News / Europe

Putin Signals Lighter Charges For Greenpeace Arctic Protests

Russian President Vladimir Putin, left, and Iceland's President Olafur Ragnar Grimsson during the International Arctic Forum in Salekhard, a city 1,950 km northeast of Moscow just above the Arctic Circle, Russia, Sept. 25, 2013. Photo: Vera Undritz/VOA
Russian President Vladimir Putin, left, and Iceland's President Olafur Ragnar Grimsson during the International Arctic Forum in Salekhard, a city 1,950 km northeast of Moscow just above the Arctic Circle, Russia, Sept. 25, 2013. Photo: Vera Undritz/VOA
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— Facing international outcry over the jailing of 30 Greenpeace activists in the Russian Arctic, President Vladimir Putin sent a signal to prosecutors for leniency.

“It is obvious they’re not pirates,” he said Wednesday at an Arctic conference in Salekhard. “However, formally, they tried to seize our platform.”

Salekhard is 500 kilometers southeast of  the Pechora Sea, where Greenpeace activists tried last week to board Russia’s only offshore oil production platform in the Arctic.

Russian Border Police intervened, arresting 30 activists and towing their boat, the Arctic Sunrise, to Murmansk. On Tuesday, Russian prosecutors said they were investigating, charging many of the activists with piracy, charges that can bring up to 15 years in jail.

This news drew a protest petition signed by more than 40 international environmental groups, asking President Putin to release the boat and its crew - activists from 18 countries.

Greenpeace representatives did not attend the Arctic Dialogue conference Wednesday. Greenpeace International executive director Kumi Naidoo denounced the piracy charges as “absurd.”

“We welcome President Putin’s recognition that our activists are clearly not pirates, and acted purely out of concern for the Arctic environment,” he said in a statement. “Our climbers attempted to attach themselves to the side of the platform to raise attention to the threat of Arctic oil drilling in this fragile environment, and the urgent need to deal with climate change.”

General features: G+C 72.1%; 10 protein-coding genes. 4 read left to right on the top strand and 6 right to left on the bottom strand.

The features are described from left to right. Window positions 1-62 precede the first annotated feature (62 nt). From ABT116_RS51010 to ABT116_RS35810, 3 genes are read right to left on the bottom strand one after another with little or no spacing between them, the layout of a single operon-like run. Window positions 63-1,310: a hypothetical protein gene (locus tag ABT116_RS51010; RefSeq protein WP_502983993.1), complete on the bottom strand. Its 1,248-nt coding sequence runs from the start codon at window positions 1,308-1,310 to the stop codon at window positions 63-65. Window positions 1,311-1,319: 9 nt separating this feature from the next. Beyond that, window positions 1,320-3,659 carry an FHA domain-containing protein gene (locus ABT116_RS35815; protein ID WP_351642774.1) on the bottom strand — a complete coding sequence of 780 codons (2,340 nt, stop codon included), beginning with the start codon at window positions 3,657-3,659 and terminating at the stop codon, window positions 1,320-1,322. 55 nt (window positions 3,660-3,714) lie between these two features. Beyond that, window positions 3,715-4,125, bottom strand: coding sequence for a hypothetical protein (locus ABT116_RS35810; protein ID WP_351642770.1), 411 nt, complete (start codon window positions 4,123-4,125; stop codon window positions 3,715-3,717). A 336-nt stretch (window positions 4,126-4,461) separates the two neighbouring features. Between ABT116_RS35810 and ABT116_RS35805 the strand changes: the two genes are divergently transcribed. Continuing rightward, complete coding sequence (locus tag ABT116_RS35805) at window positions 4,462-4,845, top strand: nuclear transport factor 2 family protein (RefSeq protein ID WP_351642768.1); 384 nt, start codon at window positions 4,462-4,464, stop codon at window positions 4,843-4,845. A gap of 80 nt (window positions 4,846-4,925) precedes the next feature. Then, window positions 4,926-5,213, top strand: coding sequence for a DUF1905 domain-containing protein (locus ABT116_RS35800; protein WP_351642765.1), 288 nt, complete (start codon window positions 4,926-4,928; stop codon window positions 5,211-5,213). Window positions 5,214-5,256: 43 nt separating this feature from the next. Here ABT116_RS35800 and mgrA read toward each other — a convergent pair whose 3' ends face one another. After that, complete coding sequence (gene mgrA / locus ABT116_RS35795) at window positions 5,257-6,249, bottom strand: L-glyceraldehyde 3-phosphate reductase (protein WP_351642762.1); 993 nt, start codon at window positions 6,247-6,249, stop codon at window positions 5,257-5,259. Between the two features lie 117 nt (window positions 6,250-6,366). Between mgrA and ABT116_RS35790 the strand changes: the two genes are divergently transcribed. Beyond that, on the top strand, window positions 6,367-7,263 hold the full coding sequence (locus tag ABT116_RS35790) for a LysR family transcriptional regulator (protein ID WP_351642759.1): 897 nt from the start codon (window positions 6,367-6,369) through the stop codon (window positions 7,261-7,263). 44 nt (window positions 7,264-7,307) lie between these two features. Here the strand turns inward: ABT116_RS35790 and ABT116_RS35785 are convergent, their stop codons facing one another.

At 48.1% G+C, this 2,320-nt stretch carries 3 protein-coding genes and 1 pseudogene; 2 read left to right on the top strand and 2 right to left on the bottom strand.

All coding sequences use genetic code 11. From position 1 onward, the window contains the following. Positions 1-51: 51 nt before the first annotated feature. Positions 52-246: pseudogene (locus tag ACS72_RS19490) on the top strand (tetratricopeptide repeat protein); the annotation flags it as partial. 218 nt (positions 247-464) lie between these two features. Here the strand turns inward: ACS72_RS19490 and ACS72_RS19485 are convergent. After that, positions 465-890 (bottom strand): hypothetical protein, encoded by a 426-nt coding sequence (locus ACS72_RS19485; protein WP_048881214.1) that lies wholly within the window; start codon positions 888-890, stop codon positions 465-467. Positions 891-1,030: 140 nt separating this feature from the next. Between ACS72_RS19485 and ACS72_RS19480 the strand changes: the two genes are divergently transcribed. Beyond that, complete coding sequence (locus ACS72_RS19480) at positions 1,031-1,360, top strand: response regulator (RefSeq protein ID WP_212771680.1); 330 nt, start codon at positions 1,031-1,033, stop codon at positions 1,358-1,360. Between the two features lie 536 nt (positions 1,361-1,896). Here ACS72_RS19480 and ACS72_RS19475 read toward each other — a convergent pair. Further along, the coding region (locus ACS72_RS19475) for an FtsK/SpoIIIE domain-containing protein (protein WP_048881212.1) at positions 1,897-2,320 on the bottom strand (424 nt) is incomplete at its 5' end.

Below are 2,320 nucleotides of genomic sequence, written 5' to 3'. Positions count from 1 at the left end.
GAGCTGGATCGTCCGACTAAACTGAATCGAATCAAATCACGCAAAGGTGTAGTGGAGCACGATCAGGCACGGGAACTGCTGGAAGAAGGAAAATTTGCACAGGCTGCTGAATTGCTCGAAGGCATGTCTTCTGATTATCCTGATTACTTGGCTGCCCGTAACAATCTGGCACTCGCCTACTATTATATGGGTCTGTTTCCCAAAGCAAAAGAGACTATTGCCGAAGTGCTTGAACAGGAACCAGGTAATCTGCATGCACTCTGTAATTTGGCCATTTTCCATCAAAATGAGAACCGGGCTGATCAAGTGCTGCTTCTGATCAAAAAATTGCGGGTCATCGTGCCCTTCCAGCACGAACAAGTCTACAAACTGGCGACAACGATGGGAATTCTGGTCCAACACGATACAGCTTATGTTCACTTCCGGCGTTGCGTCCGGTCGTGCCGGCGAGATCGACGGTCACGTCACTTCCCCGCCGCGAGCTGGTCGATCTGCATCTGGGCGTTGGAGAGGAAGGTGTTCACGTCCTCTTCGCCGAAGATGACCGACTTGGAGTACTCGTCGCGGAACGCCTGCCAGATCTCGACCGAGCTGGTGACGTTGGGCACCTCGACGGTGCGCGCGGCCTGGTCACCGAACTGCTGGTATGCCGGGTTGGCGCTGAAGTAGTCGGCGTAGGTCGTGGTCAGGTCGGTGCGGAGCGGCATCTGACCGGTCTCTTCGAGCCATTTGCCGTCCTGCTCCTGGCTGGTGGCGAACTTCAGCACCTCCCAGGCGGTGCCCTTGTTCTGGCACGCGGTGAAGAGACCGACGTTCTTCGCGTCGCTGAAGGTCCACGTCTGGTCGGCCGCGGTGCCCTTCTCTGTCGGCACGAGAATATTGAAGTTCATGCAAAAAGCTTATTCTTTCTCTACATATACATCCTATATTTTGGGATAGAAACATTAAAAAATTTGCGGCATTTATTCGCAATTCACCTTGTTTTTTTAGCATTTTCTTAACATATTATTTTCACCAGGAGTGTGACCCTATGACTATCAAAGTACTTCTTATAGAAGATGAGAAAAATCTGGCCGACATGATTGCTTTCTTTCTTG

Last year, Greenpeace activists boarded the same rig and hoisted a protest banner.
At the Arctic conference, President Putin warned of the dangers of this kind of activism.

“They created circumstances that threatened health and lives,” he told the Arctic conference. “Are such PR actions worth the possibility of such severe consequences?"

Agreement came from other Russians at the conference, largely government officials or political supporters.

“Greenpeace’s actions were just to create a political scandal and draw more attention to Greenpeace,” said Mikhail Slipenchuk, a Duma deputy from the ruling United Russia party. “They probably need more money and to get new sponsors because their money is running out.”

Lawson Brigham, a retired U.S. Coast Guard captain, said that boarding an offshore oil rig would be prosecuted in the United States.

“It’s a very dangerous operation they’re trying to perform offshore - cold water, extreme environment - they are risking their lives,” he said.

James Brooke

A foreign correspondent who has reported from five continents, Brooke, known universally as Jim, is the Voice of America bureau chief for Russia and former Soviet Union countries. From his base in Moscow, Jim roams Russia and Russia’s southern neighbors.

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